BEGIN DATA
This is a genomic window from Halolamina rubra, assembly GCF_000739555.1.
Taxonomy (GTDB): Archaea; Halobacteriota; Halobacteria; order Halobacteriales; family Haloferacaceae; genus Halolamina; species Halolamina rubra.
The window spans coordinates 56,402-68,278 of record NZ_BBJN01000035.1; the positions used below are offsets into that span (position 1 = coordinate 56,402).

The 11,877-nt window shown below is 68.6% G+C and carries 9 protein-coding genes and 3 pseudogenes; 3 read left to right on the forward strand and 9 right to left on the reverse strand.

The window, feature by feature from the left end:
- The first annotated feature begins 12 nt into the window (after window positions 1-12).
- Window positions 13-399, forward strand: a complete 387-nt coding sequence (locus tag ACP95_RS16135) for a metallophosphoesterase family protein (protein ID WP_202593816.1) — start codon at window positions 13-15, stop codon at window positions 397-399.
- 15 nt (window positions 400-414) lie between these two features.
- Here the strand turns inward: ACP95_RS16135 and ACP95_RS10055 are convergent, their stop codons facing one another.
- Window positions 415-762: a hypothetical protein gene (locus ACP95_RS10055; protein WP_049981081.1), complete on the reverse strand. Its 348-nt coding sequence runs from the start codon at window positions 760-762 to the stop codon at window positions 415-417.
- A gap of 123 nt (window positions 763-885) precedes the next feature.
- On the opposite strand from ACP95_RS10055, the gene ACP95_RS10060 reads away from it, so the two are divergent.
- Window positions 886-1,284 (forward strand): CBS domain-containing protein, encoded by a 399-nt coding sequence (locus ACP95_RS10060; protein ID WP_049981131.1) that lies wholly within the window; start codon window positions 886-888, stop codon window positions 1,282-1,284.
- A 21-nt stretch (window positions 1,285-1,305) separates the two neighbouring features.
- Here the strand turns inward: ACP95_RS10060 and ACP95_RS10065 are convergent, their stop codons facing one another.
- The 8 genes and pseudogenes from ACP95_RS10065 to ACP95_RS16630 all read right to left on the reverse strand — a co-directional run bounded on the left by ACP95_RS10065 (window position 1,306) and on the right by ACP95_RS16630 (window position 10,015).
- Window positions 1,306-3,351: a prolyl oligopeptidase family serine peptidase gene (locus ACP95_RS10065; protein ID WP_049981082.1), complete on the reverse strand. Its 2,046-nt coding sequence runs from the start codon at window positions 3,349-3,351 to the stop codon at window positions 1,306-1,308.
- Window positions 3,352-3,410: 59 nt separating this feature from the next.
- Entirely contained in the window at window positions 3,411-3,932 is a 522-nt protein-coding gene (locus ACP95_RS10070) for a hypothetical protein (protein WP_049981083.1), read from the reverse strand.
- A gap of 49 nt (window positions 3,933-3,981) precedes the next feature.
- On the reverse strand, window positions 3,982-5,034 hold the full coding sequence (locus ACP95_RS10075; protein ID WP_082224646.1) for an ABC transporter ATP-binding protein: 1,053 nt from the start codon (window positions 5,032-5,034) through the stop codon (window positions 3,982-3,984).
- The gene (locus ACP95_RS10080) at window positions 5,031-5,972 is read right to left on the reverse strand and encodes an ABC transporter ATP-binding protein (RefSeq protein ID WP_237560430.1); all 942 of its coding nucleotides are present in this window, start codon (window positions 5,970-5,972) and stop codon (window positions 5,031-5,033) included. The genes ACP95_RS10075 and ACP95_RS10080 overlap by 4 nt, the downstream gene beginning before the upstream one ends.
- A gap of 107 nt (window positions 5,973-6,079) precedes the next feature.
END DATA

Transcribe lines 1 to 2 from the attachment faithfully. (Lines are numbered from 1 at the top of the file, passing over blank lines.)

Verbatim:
This is a genomic window from Halolamina rubra, assembly GCF_000739555.1.
Taxonomy (GTDB): Archaea; Halobacteriota; Halobacteria; order Halobacteriales; family Haloferacaceae; genus Halolamina; species Halolamina rubra.